So, you are probably asking yourself, “Who or what is an Elihu?”. Well, I am. And you can be too.
Elihu was a young and powerful man of God who challenged Job and his friends. In Chapter 32:6-21 of the book of Job, Elihu says this:
I am young in years, and you are old; that is why I was fearful, not daring to tell you what I know. I thought, ‘Age should speak; advanced years should teach wisdom.’ But it is the spirit in a man, the breath of the Almighty, that gives him understanding. It is not only the old who are wise, not only the aged who understand what is right. Therefore I say: Listen to me; I, too, will tell you what I know. I too will have my say. For I am full of words, and the spirit within me compels me; inside I am like bottled-up wine, like new wineskins ready to burst. I must speak and find relief; I must open my lips and reply. I will show partiality to no one, nor will I flatter any man.
So, without further ado, “Listen to me; I, too, will tell you what I know”.
More often than not, it seems as though the Christian GLBT community waits for young men and women to go through an extremely destructive phase before reaching out. I have spoken with many of my peers and observed the leaders of the spiritual movement in our community: this seems to be the consensus. Young men and women, strong in the Lord, are having to balance between a Christian community which condemns them for being gay, and a gay community which condemns them for being a Christian. They are left with two very painful and destructive choices.
- One, of course, is to not come out. To lie to themselves and everyone around them even sacrificing peace and love. They often end up getting married and causing great stress to themselves and/or their families later in life.
- The other choice of course is to completely turn their backs to Jesus and the church and embrace a life of chaos. This second choice seems to be the road that most travel down.
Most of my peers who were once Christian had become very quickly and heavily involved with the nightclubs, the drugs, and the negative self-seeking relationships. Finally, when they had lost all strength or ended up in rehab, they turned back to God. This is typically when the GLBT Christian community steps in.
So why doesn’t the community step in sooner? Well, popular belief upon discussing this with my older brothers and sisters in Christ has led me to this. How does an older GLBT Christian walk into private Christian schools, colleges, and churches without immediately being labeled as a pervert or a tool of the devil? They can’t really, I guess. But let me tell you who can….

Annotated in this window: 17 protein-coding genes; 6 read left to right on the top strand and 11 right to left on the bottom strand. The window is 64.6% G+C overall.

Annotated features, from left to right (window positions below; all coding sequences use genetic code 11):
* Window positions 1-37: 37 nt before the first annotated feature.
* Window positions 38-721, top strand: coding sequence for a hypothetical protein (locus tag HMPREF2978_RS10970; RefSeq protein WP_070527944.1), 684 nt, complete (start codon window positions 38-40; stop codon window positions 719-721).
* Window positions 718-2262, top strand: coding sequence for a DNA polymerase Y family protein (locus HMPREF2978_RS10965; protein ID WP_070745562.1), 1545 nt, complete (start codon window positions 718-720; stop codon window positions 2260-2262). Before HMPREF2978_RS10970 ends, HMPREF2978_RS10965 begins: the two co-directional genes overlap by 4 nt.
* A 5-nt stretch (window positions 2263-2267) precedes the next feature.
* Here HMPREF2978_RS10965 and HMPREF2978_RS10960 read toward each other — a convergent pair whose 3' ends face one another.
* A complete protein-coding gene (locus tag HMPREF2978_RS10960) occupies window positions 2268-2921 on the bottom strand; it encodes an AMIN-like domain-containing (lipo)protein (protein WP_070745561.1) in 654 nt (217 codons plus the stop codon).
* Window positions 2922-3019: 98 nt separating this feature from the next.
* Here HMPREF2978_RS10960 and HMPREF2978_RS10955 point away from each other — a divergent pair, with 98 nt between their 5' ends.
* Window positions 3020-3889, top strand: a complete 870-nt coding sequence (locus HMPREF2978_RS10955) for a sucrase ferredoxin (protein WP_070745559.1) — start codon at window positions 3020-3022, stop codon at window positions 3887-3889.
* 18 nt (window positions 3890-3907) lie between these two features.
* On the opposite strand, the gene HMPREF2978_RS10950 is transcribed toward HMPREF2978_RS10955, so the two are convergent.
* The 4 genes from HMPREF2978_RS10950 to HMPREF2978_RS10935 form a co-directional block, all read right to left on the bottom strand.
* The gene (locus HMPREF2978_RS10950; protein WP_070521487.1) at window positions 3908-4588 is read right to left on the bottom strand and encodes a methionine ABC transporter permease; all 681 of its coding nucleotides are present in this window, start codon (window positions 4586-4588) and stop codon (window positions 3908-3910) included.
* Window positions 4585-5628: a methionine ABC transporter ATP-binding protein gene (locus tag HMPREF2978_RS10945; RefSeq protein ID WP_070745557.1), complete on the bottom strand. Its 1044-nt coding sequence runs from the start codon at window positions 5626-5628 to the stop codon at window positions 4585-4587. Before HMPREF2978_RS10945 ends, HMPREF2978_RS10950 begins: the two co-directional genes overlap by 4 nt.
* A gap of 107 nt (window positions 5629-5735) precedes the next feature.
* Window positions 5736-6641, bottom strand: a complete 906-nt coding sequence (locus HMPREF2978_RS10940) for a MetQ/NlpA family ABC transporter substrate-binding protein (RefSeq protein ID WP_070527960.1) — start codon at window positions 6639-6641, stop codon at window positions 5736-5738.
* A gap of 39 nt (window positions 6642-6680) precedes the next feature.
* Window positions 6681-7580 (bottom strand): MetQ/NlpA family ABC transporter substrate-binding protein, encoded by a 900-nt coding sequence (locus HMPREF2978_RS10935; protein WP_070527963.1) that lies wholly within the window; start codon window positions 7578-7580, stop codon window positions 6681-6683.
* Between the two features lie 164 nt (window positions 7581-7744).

There are only a handful of young Christians in the GLBT movement. If you are reading this you either are one, or probably know one. Are you challenging them or yourself to be an Elihu?! We are the one’s capable of walking into these schools and churches with the message of God’s love for them. With the support of the church and after an awakening call from God I have stepped into the role of Elihu. I have gone back to the Christian college which had previously rejected me for being gay, and have made allies there who are willing to help. Students and professors who know that the message of God’s love is not reaching the youth in these situations are coming to my aid. This is just one organization of many!
Don’t be afraid because you are young. Elihu was wise because of the power of the Spirit. He challenged people many years older than him, and so can you. It may be difficult at first, but other young Christians will eventually see that the hate being cast against you is not a Christ-like message and then they will start listening. Once you have them listening, grab hold.
We can make a difference, we can make a change! We can make the Son shine through the rain. God can heal the suffering through our hands! (Jaci Velasquez)
So, I urge you, go out into the young conservative Christian organizations around you and show them that God is alive and living well in you!
Erik Stavlund of Minneapolis attends the University of Minnesota and directs the contemporary Christian music program at University Baptist Church (a welcoming and affirming congregation). He also leads GLBT youth Bible studies at a local cafe on Wednesday nights.